Government opposes Belfast woman's bid to extend right to vote in abortion referendum to Irish citizens in Northern Ireland
The Government is opposing a Belfast woman's High Court application seeking to extend the franchise in the forthcoming referendum on the eighth amendment to Irish citizens living in Northern Ireland.
Student Roisín Morelli claims Irish citizens north of the border have a constitutional right to vote in such referendums.
She is seeking leave to bring judicial review proceedings before the referendum takes place on May 25.
Her case is against the Taoiseach, Minister for Housing, Planning and Local Government, the Minister for Foreign Affairs and Trade, the Minister for Health, the Minister for Justice and Equality and the Attorney General.
The State parties say it is inappropriate to deal with such a far reaching matter involving the electoral acts in such a short time scale. It should also be dealt with through a normal High Court plenary hearing rather than by way of judicial review, the State says.
On Monday, Mr Justice Seamus Noonan fixed next Friday for the hearing of Ms Morrelli's application for permission to bring the proceedings along with the State's application that the matter go to plenary hearing rather than judicial review.
The judge said it was less than six weeks to referendum day and it seemed to him "close to impossible" that the matter could be dealt with "to finality" before that date given that it would probably have to eventually go to the Supreme Court after it goes through the High Court.
It seemed to him a "very tall order" to meet Ms Morelli's application,which is that she be allowed vote on May 25, he said. He took into account an argument on Ms Morelli's behalf that not dealing with the matter before May 25 could have implications for the validity of the referendum result but he said that was not something the court had any control over.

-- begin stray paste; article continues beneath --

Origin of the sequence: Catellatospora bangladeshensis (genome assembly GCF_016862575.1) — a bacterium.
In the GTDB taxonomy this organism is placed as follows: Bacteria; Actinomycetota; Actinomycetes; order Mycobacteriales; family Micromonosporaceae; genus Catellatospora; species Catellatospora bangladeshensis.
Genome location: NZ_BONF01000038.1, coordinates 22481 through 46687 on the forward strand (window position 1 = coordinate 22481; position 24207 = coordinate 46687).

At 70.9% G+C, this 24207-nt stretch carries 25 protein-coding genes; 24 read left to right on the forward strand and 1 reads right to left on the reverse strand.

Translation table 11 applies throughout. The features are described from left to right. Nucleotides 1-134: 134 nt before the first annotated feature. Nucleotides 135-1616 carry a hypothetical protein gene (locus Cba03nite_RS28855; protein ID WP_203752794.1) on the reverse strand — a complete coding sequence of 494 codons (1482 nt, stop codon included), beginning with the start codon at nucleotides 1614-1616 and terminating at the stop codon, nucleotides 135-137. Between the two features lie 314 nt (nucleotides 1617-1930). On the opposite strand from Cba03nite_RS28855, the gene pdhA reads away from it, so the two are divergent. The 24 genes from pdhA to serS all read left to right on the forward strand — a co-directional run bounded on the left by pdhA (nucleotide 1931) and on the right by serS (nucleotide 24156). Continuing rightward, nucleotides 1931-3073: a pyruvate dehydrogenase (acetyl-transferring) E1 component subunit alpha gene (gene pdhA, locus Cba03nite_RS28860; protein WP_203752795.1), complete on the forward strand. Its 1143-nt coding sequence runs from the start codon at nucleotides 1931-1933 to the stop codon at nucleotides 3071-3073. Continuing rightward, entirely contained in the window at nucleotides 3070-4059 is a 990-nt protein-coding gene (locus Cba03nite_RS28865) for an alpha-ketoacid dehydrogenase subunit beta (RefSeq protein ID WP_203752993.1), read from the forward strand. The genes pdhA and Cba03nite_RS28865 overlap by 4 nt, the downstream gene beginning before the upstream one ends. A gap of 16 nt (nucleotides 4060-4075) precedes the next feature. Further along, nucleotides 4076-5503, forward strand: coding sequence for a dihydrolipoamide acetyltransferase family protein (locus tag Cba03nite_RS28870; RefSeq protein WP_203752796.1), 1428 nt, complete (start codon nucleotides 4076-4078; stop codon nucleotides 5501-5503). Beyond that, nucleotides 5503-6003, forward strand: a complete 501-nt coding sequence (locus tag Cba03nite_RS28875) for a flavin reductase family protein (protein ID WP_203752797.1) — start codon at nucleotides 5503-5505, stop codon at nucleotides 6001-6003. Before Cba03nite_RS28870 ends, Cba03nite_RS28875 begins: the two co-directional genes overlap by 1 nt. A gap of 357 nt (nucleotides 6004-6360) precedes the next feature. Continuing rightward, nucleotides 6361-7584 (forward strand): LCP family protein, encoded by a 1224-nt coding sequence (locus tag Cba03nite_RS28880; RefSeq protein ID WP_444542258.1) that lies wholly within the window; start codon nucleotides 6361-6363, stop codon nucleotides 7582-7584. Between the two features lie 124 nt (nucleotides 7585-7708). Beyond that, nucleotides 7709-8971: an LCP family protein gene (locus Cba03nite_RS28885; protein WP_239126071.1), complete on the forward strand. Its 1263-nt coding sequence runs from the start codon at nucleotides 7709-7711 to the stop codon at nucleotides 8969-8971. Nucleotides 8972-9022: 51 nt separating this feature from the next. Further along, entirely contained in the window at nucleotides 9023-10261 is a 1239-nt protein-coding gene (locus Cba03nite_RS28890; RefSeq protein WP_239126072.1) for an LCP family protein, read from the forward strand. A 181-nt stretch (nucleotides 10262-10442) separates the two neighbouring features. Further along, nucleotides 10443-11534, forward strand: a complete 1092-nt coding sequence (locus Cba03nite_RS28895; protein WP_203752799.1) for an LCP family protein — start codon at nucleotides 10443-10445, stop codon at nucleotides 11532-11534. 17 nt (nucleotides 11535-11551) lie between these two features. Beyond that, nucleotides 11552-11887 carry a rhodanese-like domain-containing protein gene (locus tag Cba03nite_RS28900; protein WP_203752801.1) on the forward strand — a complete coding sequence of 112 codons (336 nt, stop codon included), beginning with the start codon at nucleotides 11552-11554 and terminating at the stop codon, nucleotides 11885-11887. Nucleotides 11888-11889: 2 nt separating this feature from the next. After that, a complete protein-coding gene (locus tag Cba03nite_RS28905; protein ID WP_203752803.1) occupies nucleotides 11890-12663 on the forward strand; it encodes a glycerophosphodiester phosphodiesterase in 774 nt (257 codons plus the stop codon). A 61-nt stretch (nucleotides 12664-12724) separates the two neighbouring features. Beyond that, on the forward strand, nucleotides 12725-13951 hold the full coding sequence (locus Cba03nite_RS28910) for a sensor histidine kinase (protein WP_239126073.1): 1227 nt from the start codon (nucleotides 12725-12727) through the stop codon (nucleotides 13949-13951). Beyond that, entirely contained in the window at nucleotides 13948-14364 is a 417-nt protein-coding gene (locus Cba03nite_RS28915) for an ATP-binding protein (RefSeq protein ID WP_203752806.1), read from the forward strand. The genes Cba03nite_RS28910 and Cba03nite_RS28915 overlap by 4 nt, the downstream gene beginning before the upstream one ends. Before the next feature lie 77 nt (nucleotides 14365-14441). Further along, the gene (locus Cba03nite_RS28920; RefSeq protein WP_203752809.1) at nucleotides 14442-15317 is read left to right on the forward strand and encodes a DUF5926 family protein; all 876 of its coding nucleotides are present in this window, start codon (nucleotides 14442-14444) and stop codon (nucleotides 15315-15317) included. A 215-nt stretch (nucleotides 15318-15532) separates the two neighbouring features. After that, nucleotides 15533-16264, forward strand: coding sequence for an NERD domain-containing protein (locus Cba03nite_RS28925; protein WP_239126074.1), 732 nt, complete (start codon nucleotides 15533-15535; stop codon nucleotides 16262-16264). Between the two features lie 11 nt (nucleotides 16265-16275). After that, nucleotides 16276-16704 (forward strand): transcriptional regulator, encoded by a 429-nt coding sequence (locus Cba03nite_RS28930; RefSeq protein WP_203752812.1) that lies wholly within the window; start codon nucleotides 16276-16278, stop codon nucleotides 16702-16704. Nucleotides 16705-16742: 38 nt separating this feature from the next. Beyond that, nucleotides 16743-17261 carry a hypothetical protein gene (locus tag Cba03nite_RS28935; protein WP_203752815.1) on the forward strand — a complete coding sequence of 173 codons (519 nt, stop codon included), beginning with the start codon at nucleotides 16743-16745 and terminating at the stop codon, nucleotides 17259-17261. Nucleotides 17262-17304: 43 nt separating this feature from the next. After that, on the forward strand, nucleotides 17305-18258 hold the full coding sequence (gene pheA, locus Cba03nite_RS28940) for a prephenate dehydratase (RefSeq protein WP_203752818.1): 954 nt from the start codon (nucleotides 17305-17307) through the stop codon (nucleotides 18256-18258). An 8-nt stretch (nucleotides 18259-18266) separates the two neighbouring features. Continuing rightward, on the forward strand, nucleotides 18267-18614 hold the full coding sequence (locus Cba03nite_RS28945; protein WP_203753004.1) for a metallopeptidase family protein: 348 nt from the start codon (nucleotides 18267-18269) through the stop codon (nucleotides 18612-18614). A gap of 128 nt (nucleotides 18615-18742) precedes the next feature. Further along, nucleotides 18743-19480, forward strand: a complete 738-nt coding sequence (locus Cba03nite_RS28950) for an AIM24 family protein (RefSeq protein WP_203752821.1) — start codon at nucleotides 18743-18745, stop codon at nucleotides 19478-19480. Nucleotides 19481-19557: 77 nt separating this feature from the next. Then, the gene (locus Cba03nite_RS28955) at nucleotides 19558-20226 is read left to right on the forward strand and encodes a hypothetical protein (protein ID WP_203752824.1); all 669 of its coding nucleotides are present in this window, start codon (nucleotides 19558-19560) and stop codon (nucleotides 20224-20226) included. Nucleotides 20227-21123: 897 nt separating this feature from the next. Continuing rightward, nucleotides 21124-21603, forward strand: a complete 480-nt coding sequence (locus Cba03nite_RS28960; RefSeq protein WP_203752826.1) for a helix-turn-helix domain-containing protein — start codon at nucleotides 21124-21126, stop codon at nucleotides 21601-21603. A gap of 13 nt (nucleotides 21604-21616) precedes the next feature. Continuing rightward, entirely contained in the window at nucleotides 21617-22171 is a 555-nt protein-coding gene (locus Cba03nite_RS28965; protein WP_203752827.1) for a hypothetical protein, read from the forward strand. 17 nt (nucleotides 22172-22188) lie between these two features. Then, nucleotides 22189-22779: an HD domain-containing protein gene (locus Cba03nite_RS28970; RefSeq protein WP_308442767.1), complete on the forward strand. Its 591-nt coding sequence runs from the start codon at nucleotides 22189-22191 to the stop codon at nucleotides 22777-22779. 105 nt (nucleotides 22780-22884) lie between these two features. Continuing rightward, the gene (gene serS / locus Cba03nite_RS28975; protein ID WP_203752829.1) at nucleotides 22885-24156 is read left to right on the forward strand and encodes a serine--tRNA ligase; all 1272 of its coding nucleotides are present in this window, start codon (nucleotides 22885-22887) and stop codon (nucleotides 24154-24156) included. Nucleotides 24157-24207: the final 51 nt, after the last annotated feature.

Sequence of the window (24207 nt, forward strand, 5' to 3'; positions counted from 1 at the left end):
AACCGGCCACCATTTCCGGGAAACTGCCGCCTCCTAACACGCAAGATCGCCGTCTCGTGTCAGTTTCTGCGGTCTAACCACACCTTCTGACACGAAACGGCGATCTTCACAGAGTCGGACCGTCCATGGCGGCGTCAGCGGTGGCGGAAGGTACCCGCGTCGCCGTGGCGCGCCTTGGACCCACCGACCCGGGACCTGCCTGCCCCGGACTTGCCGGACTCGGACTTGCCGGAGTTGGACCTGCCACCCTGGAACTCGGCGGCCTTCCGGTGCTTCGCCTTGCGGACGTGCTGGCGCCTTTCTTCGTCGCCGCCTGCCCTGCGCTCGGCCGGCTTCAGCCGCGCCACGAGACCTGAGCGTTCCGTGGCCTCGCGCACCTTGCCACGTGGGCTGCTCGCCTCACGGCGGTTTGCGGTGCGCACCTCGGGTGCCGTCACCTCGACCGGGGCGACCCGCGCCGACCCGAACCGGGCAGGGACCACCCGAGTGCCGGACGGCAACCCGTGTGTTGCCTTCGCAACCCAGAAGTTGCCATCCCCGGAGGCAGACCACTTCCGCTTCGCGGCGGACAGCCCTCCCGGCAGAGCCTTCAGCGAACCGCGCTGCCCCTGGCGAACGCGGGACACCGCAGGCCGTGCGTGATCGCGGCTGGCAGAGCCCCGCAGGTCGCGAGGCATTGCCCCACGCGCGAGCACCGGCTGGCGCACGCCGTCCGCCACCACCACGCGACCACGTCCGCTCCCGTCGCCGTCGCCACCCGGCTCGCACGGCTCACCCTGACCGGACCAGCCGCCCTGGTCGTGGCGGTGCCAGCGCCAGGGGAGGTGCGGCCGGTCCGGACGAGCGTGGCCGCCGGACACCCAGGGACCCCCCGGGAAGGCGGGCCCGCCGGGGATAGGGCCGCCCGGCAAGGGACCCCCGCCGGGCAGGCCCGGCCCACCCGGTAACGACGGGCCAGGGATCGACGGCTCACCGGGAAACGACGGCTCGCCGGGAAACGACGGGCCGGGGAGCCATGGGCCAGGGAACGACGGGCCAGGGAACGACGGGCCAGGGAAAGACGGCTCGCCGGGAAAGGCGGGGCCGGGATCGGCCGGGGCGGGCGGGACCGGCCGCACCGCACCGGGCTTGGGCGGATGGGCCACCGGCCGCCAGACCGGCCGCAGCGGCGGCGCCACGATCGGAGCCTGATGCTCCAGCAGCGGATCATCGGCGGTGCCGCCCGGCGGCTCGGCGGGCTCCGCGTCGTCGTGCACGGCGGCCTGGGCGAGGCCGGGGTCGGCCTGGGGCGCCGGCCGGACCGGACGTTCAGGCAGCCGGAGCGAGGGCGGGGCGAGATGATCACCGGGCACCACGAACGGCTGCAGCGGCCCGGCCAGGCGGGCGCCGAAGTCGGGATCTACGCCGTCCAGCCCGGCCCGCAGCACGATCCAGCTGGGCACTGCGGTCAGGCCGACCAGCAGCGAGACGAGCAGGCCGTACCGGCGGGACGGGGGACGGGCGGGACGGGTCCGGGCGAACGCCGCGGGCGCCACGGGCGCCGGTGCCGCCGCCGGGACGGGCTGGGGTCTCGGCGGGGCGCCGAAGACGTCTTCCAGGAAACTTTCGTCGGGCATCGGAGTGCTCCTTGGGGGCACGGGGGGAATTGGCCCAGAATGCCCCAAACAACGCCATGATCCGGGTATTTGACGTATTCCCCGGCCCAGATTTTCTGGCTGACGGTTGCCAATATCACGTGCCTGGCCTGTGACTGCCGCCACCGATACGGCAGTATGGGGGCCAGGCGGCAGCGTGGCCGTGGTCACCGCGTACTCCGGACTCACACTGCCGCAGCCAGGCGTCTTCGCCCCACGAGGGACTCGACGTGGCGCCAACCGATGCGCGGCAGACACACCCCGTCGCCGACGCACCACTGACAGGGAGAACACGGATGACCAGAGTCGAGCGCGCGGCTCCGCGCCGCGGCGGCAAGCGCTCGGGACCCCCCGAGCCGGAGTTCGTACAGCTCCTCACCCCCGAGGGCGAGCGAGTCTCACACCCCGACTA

Earlier, Conan Fegan BL, for Ms Morelli, said the case should be deal with as a telescoped hearing in advance of the referendum. He argued it was possible that the outcome of the vote could be invalidated as a result of the legal proceedings. There were cross border health issues involved here as well as entitlements under the Good Friday Agreement, he said
Mr Justice Noonan suggested to Mr Fegan that enfranchising more than one million people was "not the work of a moment" .
Counsel said this was a very serious issue for his client and for many on both sides of the divide in Northern Ireland and nobody wanted a situation whereby the outcome of the referendum could be invalidated if the legal proceedings were not dealt with beforehand.
Conor Power SC, for the State parties, said this was an "impossible deadline" to deal with what was a significant amendment to electoral laws. There had also been a significant delay by Ms Morelli in bringing her challenge, he said.
Mr Power said a central point in the case was the residency requirement for citizens to be allowed vote in not just referendums but in Dail and Presidential elections. This was not "a bare legal issue", he said.
A decision by the courts could mean that Electoral Acts would have to be changed and this was not something that could be done "on the hoof", he said.